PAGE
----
“In those days, everyone who applied was taken in; not too many people wanted to be part of a theater company,” she remembered. She was immediately cast in the next Peta production, “Larawan,” alongside Rita Gomez, Lolita Rodriguez and Dante Rivero, among others.
Her foremost reason for joining Peta? “I wanted to be an actress and be famous!” she said. Instead, what Garrucho discovered was that, in Peta, one wasn’t just an actor or an actress; whatever was learned must be shared with others. Theater in Peta was, and is, for public service. That was a lesson Garrucho took to heart, becoming one of Peta’s dedicated army of artist-teachers.
Beng Santos Cabangon, Peta executive director, recalled that when she joined the Peta-Metropolitan Teen Theater League as a young student, she and her fellow members “looked up to CB as one of our dedicated leaders and artist-teachers par excellence.”
Garrucho was also excellent as an actress, with memorable roles such as Marina in “Juan Tamban,” Lady Macbeth in “Macbeth,” widow/wife in “Buwan at Baril sa Eb Major,” Libby Manaoag in the “Libby Manaoag” series, Potri Tuwan in “Ang Paglalakbay ni Radiya Mangandiri,” Anella in “Belong Puti,” and Prospero in “Tempest Reimagined.”
But, arguably, her greatest role has been as Peta president, a position she agreed to assume in 2004. Cabangon says it’s an ideal fit because of Garrucho’s “good representational skills, her vast network, her track record as a Peta artist-teacher, and her commitment to and extensive knowledge of the company.”
As Peta president, Garrucho has tirelessly worked towards expanding Peta’s network of partners and supporters; it was under her watch that Peta was bestowed the Ramon Magsaysay Award on its 50th year, the only Filipino theater company so far to have earned such a distinction.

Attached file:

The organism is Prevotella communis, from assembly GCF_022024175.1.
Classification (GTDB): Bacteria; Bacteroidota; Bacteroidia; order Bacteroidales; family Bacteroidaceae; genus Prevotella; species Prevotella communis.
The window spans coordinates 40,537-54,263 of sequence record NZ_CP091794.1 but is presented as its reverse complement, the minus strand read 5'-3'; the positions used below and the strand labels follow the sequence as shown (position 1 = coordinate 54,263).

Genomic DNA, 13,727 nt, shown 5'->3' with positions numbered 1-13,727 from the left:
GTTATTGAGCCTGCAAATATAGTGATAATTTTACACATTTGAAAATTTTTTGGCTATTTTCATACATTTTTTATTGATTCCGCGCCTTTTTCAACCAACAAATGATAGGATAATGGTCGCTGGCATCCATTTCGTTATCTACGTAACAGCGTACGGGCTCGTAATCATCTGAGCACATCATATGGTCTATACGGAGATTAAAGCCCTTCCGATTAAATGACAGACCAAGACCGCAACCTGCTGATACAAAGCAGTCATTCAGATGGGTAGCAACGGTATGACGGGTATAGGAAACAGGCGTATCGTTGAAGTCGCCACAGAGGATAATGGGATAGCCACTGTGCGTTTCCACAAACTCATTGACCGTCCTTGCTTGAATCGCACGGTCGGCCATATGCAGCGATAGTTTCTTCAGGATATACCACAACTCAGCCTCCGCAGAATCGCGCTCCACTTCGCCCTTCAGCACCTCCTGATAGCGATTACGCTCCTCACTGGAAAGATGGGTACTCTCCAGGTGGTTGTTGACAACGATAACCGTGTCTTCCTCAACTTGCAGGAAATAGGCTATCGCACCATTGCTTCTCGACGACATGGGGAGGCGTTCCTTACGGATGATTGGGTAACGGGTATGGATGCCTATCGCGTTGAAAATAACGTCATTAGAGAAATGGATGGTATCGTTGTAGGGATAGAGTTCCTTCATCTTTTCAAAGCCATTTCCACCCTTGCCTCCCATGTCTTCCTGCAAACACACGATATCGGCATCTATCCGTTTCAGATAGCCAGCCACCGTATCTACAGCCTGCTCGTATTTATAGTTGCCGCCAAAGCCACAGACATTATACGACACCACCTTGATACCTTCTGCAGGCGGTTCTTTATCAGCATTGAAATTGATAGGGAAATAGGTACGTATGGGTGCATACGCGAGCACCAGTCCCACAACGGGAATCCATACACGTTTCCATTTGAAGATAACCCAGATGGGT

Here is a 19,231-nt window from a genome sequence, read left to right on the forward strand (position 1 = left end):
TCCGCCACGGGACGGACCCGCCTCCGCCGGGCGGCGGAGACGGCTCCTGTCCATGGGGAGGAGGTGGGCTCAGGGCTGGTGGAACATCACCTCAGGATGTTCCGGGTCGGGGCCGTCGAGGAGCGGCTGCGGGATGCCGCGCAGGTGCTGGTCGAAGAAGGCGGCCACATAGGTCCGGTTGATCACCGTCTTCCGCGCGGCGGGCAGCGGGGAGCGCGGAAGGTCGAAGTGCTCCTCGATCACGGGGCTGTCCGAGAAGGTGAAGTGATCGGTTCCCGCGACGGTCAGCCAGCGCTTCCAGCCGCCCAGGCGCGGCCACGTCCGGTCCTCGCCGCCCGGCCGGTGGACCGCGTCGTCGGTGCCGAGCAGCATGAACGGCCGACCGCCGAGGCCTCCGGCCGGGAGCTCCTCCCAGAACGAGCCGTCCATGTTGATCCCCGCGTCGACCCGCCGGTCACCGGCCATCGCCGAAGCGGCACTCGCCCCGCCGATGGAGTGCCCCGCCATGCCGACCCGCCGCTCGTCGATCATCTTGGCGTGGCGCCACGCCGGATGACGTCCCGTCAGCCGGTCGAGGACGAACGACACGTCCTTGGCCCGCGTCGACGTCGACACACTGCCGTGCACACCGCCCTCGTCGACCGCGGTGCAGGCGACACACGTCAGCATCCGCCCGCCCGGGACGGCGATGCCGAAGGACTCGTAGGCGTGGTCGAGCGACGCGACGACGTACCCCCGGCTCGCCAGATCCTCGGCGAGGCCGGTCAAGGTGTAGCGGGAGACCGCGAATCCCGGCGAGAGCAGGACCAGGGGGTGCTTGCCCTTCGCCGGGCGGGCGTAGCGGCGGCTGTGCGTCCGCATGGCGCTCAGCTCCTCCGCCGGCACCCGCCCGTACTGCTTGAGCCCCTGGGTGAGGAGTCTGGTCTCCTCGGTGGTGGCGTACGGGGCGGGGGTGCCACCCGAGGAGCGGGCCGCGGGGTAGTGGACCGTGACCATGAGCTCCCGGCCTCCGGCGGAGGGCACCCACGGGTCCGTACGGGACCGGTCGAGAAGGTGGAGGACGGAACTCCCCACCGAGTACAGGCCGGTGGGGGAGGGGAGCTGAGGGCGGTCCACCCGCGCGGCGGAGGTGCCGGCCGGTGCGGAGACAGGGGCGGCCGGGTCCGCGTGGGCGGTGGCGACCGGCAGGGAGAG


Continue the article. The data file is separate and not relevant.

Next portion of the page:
Beyond her official duties, Garrucho is much beloved for her nurturing nature. “She has always been a very accommodating person; her undying support to pursue actualization of the company’s vision is matched by the unconditional love she shares with the members,” said Peta actor-director Melvin Lee.
Added Cabangon: She is “a socially committed artist-teacher whose work in theater is dedicated to empowering people, especially the underprivileged, and a nurturing mother who has inspired and fostered many generations of Peta people through her kindness, generosity of spirit as well as her constant encouragement and affirmation of each one’s contribution to Peta and cultural work.”
For Garrucho, the work continues: “Lessons learned have to be shared with others, because if there is no successor generation, then it will all have been in vain.” —CONTRIBUTED
Dennis Marasigan is a director, writer, lighting designer, teacher and learner. A member of the theater faculty of the University of the Philippines and MINT College, he continues his creative pursuits in theater, film and television even as he mentors young artists.